"Oh, that's too scary for me." With those words posted on social media, a person who had read several of my books announced that they wouldn't be reading EMBALMED because of their reaction to the cover.
That got me thinking about the broader topic of what reader's see (or don't see) in my books/stories.
I had started reading Agatha Christie's Poirot series about the time that the movie Murder on the Orient Express, starring Albert Finney as Poirot, was released. Thereafter, I couldn't read a Poirot without picturing Finney in the character. Later, after seeing David Suchet create the character, he became a more enduring image in my mind.
I've had readers tell me that they wish my Brad Frame character was more fully described. I'd prefer for my readers to conjure their own picture of him (although I do provide a few descriptors). At least until Hollywood makes a movie of one of my stories. :-)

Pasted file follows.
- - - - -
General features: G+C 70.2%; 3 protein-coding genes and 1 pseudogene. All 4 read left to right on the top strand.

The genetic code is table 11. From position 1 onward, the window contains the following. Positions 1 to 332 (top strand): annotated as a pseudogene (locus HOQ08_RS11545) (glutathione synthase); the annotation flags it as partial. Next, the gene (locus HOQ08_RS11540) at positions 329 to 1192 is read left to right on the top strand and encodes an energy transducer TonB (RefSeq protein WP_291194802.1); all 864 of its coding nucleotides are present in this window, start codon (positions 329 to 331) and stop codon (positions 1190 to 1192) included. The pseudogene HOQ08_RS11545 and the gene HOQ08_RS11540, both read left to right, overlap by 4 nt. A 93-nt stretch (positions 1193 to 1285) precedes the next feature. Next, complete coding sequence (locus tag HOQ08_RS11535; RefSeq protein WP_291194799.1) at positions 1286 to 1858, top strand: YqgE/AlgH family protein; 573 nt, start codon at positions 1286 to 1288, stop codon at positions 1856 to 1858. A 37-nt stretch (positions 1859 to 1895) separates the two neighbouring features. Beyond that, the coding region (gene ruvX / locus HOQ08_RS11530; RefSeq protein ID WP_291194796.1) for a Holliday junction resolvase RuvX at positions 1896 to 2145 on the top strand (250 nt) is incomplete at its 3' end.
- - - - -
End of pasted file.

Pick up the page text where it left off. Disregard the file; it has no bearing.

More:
In my novel, BLOOD PORN, a reader I spoke with had a Bate's Motel view (Creepy vibe) of the juvenile institution as it unfolded in the story. I was surprised when he said that, since it was not my intention (or the way I saw it). But it demonstrated that a reader's imagination was as important as my words in how one of my stories is received.
What about you? How important are descriptions when you read a book? Do you prefer to let your imagination run wild? Feel free to comment below, because after all, Life's a Mystery.